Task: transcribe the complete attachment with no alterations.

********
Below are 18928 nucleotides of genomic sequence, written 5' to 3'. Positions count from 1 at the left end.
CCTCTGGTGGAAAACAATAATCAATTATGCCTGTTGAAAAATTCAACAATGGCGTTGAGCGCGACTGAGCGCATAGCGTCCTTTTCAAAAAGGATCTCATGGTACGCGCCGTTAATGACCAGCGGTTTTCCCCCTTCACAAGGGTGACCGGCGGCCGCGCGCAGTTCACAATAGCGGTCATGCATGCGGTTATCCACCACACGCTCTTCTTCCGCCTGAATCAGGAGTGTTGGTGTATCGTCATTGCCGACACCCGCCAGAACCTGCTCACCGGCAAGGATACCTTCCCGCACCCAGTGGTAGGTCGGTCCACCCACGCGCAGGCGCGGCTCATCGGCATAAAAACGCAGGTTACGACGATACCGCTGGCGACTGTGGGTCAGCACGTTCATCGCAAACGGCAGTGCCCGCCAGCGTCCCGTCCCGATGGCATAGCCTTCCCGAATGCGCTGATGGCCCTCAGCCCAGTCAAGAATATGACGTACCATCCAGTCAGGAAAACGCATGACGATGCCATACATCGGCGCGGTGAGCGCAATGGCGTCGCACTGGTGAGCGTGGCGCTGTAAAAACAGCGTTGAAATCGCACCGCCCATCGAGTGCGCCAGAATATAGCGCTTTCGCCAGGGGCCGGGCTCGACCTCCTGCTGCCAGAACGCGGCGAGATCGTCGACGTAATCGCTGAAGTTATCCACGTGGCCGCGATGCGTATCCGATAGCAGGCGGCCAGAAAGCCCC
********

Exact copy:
Below are 18928 nucleotides of genomic sequence, written 5' to 3'. Positions count from 1 at the left end.
CCTCTGGTGGAAAACAATAATCAATTATGCCTGTTGAAAAATTCAACAATGGCGTTGAGCGCGACTGAGCGCATAGCGTCCTTTTCAAAAAGGATCTCATGGTACGCGCCGTTAATGACCAGCGGTTTTCCCCCTTCACAAGGGTGACCGGCGGCCGCGCGCAGTTCACAATAGCGGTCATGCATGCGGTTATCCACCACACGCTCTTCTTCCGCCTGAATCAGGAGTGTTGGTGTATCGTCATTGCCGACACCCGCCAGAACCTGCTCACCGGCAAGGATACCTTCCCGCACCCAGTGGTAGGTCGGTCCACCCACGCGCAGGCGCGGCTCATCGGCATAAAAACGCAGGTTACGACGATACCGCTGGCGACTGTGGGTCAGCACGTTCATCGCAAACGGCAGTGCCCGCCAGCGTCCCGTCCCGATGGCATAGCCTTCCCGAATGCGCTGATGGCCCTCAGCCCAGTCAAGAATATGACGTACCATCCAGTCAGGAAAACGCATGACGATGCCATACATCGGCGCGGTGAGCGCAATGGCGTCGCACTGGTGAGCGTGGCGCTGTAAAAACAGCGTTGAAATCGCACCGCCCATCGAGTGCGCCAGAATATAGCGCTTTCGCCAGGGGCCGGGCTCGACCTCCTGCTGCCAGAACGCGGCGAGATCGTCGACGTAATCGCTGAAGTTATCCACGTGGCCGCGATGCGTATCCGATAGCAGGCGGCCAGAAAGCCCC